In the wake of the pandemic, workforce housing has become the most sought-after multifamily asset segment among renters. Cathy Danigelis, western region manager at KeyBank, estimates that workforce-housing renters make up about 60% of the total renter pool, more than both market-rate and affordable housing.

“During the pandemic, demand dropped for class-A product, especially in larger cities like San Francisco and Seattle. Workforce housing is the largest swath, by far, of the renter pool,” Danigelis tells

KeyBank defines workforce housing as apartment units with an area-median income above 61% that are not dependent on government subsidies. Often conflated with sub-60% AMI housing that qualifies for Section 42 LIHTC or Section 8, it generally serves firemen, teachers and other vital workers who would not qualify for low-income or affordable housing but who find market-rate units out of reach. It’s a housing segment that has often been overlooked. “There has been somewhat of a lack of cohesive strategy around workforce housing and the missing middle,” says Matthew Haas, relationship manager in community development at KeyBank.

The most popular way for investment capital to tap into the demand for more workforce housing supply has been a value-add strategy, which also helps these projects pencil in the face of cost constraints. “It is difficult to balance those sources and uses in a construction loan. You still have high construction costs, land costs, labor costs,” says Danigelis, who adds that construction activity is lagging despite the demand, but “the workforce segment is thriving as a value-add play.”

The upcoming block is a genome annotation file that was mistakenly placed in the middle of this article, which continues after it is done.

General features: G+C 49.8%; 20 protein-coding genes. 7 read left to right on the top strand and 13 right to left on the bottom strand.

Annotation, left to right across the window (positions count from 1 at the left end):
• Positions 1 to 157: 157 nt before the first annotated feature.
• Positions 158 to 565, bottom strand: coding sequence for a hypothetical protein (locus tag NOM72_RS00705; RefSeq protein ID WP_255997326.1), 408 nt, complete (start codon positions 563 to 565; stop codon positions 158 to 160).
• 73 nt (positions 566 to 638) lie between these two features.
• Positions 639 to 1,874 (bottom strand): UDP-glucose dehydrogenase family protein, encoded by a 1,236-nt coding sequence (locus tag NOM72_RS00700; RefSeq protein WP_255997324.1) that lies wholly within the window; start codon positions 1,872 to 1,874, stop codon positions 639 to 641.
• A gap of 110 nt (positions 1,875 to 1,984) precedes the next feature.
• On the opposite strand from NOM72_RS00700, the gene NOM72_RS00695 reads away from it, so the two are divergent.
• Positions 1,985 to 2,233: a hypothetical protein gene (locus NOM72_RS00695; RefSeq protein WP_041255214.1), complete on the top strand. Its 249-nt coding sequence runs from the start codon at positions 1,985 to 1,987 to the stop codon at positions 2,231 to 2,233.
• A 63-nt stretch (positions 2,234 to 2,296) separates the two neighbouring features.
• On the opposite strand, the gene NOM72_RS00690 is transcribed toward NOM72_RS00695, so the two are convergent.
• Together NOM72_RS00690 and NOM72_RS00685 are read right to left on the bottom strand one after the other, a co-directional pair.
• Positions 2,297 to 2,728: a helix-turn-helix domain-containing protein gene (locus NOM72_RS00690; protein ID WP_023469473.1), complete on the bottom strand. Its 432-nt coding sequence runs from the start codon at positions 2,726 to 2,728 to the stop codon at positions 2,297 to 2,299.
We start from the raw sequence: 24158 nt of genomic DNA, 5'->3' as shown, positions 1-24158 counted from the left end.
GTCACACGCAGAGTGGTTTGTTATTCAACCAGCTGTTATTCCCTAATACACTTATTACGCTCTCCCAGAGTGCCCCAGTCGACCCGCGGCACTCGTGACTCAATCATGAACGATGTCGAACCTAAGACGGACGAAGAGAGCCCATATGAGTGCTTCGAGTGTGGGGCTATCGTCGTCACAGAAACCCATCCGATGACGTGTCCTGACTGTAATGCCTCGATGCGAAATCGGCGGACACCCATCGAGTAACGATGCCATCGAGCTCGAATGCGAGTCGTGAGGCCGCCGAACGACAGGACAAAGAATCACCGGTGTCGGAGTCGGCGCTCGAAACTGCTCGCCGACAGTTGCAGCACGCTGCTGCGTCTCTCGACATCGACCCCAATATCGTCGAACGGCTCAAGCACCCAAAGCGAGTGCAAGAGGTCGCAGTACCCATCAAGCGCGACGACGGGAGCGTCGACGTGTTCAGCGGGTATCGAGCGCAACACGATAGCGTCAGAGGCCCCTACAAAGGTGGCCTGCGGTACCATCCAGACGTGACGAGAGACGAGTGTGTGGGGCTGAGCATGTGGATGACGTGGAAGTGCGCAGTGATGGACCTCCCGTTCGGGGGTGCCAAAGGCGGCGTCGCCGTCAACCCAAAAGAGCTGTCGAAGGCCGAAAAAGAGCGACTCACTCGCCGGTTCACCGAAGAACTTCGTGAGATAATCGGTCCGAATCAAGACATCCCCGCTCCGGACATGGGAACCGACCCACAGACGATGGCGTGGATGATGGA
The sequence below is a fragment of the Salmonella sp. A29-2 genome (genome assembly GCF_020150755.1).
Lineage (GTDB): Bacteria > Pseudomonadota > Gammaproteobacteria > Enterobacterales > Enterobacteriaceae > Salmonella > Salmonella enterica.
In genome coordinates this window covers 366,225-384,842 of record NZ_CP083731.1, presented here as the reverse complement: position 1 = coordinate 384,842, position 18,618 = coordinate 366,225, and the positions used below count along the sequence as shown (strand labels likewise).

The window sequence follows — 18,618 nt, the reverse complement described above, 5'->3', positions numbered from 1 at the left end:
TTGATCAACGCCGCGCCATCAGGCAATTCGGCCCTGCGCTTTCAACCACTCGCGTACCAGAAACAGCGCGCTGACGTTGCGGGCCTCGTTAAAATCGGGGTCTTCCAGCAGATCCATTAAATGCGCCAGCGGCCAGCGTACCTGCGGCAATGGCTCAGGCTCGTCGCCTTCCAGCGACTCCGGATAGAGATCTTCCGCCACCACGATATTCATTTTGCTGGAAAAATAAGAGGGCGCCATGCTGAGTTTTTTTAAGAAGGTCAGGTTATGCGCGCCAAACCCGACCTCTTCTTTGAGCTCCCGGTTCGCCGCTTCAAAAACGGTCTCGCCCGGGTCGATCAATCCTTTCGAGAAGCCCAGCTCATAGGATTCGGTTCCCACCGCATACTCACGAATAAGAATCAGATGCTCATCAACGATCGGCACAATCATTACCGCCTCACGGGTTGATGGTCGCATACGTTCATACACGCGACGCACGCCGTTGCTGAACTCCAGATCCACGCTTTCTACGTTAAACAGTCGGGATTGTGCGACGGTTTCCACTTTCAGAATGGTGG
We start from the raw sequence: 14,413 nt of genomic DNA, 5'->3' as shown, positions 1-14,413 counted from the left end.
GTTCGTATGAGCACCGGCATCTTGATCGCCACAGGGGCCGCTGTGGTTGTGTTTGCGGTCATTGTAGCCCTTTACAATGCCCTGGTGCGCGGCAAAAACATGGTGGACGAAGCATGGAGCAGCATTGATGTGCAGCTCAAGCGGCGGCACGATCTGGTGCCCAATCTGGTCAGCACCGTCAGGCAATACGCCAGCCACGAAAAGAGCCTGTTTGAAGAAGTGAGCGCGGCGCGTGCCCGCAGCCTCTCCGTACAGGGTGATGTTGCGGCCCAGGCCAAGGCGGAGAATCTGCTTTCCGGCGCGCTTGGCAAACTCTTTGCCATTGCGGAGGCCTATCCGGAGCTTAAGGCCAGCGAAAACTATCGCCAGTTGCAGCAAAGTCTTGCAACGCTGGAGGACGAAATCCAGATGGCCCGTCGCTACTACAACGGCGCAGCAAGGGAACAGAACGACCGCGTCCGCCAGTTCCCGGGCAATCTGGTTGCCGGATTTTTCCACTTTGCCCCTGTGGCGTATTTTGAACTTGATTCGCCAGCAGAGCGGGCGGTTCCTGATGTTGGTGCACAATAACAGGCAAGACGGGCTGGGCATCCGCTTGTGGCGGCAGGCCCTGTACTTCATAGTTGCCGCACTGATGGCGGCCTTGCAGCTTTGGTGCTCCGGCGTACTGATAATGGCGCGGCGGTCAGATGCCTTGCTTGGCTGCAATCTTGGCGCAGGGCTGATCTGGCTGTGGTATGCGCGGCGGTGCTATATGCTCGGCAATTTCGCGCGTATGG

Danigelis notes that those deals are mostly balance sheet loans at 70% loan-to-cost with 25% to 50% recourse. “That has mostly not changed from before the pandemic,” she says. “What has changed is the investors. Before the pandemic, investors were making higher returns, in the 10% to 12% range, and now the return is a little lower. This is a high demand asset class and a relatively safe area for an investor to put their money.”

Borrowers looking to secure a workforce housing debt should sit down with a lender in advance to outline execution. “As you look at deal structure, what you define as affordable is extremely key,” says Haas. “Under Fannie and Freddie’s duty-to-serve, the max is 100% AMI. Other structures, like income averaging and tax-credit deals, are 80% balanced against lower, deeply skewed units. When you talk about affordability, it is important to understand what you mean by affordability and the income band that you are targeting.”

The Biden Administration is also doing its part to support the creation of workforce housing. Haas notes budget reconciliations with new funding and the announcement of the DASH Act to create affordable rental housing for households that do not qualify for LIHTC as potential boons for the industry.

From banks and the private sector to the public sector, there is now a spotlight on workforce housing—and as a result, more deals are getting done. “The workforce housing strategy is critical and extremely important,” says Haas. “This is the time.”